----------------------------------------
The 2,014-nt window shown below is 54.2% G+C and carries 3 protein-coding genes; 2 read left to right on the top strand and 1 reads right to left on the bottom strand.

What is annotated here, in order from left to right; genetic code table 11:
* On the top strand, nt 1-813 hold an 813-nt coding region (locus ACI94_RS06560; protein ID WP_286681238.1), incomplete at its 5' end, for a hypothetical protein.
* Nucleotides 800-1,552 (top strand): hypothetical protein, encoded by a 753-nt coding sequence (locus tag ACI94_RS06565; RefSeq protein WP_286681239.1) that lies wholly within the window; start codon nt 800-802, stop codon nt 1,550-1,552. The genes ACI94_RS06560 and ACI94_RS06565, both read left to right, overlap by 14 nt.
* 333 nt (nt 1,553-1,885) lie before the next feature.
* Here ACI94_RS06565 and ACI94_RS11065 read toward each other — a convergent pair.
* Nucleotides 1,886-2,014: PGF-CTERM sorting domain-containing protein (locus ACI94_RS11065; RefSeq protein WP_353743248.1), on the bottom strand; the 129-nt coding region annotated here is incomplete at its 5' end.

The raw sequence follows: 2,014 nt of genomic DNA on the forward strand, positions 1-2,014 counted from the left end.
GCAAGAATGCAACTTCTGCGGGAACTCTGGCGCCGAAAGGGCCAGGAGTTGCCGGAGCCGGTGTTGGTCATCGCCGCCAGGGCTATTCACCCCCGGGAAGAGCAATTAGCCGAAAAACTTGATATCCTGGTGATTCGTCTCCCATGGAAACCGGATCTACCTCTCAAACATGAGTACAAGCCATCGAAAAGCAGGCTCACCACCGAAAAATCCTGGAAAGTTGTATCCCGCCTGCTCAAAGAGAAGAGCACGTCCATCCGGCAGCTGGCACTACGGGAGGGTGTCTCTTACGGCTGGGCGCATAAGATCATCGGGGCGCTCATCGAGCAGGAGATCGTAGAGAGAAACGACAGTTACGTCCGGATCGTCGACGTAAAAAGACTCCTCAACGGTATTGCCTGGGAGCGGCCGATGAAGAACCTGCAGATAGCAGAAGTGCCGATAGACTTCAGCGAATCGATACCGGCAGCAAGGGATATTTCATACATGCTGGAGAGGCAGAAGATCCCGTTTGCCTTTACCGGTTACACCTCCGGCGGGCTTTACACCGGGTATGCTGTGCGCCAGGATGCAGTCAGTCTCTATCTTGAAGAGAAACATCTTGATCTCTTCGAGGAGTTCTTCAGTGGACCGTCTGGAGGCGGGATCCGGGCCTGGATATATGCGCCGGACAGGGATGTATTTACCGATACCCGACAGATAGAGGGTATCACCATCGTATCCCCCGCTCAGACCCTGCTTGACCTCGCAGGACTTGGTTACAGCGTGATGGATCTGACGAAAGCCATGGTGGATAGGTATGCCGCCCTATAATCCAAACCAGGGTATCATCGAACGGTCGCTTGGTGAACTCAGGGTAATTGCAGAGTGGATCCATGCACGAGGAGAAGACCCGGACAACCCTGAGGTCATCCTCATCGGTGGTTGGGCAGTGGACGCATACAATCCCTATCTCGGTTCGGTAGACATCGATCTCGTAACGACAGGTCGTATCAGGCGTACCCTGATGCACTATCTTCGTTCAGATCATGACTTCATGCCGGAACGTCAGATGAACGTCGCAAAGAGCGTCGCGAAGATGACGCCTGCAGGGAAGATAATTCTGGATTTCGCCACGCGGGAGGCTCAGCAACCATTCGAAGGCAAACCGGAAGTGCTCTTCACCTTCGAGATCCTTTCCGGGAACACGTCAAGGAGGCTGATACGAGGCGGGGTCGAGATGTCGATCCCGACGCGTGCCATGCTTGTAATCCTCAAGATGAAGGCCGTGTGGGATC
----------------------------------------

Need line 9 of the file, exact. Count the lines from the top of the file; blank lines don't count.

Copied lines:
GCAAGAATGCAACTTCTGCGGGAACTCTGGCGCCGAAAGGGCCAGGAGTTGCCGGAGCCGGTGTTGGTCATCGCCGCCAGGGCTATTCACCCCCGGGAAGAGCAATTAGCCGAAAAACTTGATATCCTGGTGATTCGTCTCCCATGGAAACCGGATCTACCTCTCAAACATGAGTACAAGCCATCGAAAAGCAGGCTCACCACCGAAAAATCCTGGAAAGTTGTATCCCGCCTGCTCAAAGAGAAGAGCACGTCCATCCGGCAGCTGGCACTACGGGAGGGTGTCTCTTACGGCTGGGCGCATAAGATCATCGGGGCGCTCATCGAGCAGGAGATCGTAGAGAGAAACGACAGTTACGTCCGGATCGTCGACGTAAAAAGACTCCTCAACGGTATTGCCTGGGAGCGGCCGATGAAGAACCTGCAGATAGCAGAAGTGCCGATAGACTTCAGCGAATCGATACCGGCAGCAAGGGATATTTCATACATGCTGGAGAGGCAGAAGATCCCGTTTGCCTTTACCGGTTACACCTCCGGCGGGCTTTACACCGGGTATGCTGTGCGCCAGGATGCAGTCAGTCTCTATCTTGAAGAGAAACATCTTGATCTCTTCGAGGAGTTCTTCAGTGGACCGTCTGGAGGCGGGATCCGGGCCTGGATATATGCGCCGGACAGGGATGTATTTACCGATACCCGACAGATAGAGGGTATCACCATCGTATCCCCCGCTCAGACCCTGCTTGACCTCGCAGGACTTGGTTACAGCGTGATGGATCTGACGAAAGCCATGGTGGATAGGTATGCCGCCCTATAATCCAAACCAGGGTATCATCGAACGGTCGCTTGGTGAACTCAGGGTAATTGCAGAGTGGATCCATGCACGAGGAGAAGACCCGGACAACCCTGAGGTCATCCTCATCGGTGGTTGGGCAGTGGACGCATACAATCCCTATCTCGGTTCGGTAGACATCGATCTCGTAACGACAGGTCGTATCAGGCGTACCCTGATGCACTATCTTCGTTCAGATCATGACTTCATGCCGGAACGTCAGATGAACGTCGCAAAGAGCGTCGCGAAGATGACGCCTGCAGGGAAGATAATTCTGGATTTCGCCACGCGGGAGGCTCAGCAACCATTCGAAGGCAAACCGGAAGTGCTCTTCACCTTCGAGATCCTTTCCGGGAACACGTCAAGGAGGCTGATACGAGGCGGGGTCGAGATGTCGATCCCGACGCGTGCCATGCTTGTAATCCTCAAGATGAAGGCCGTGTGGGATC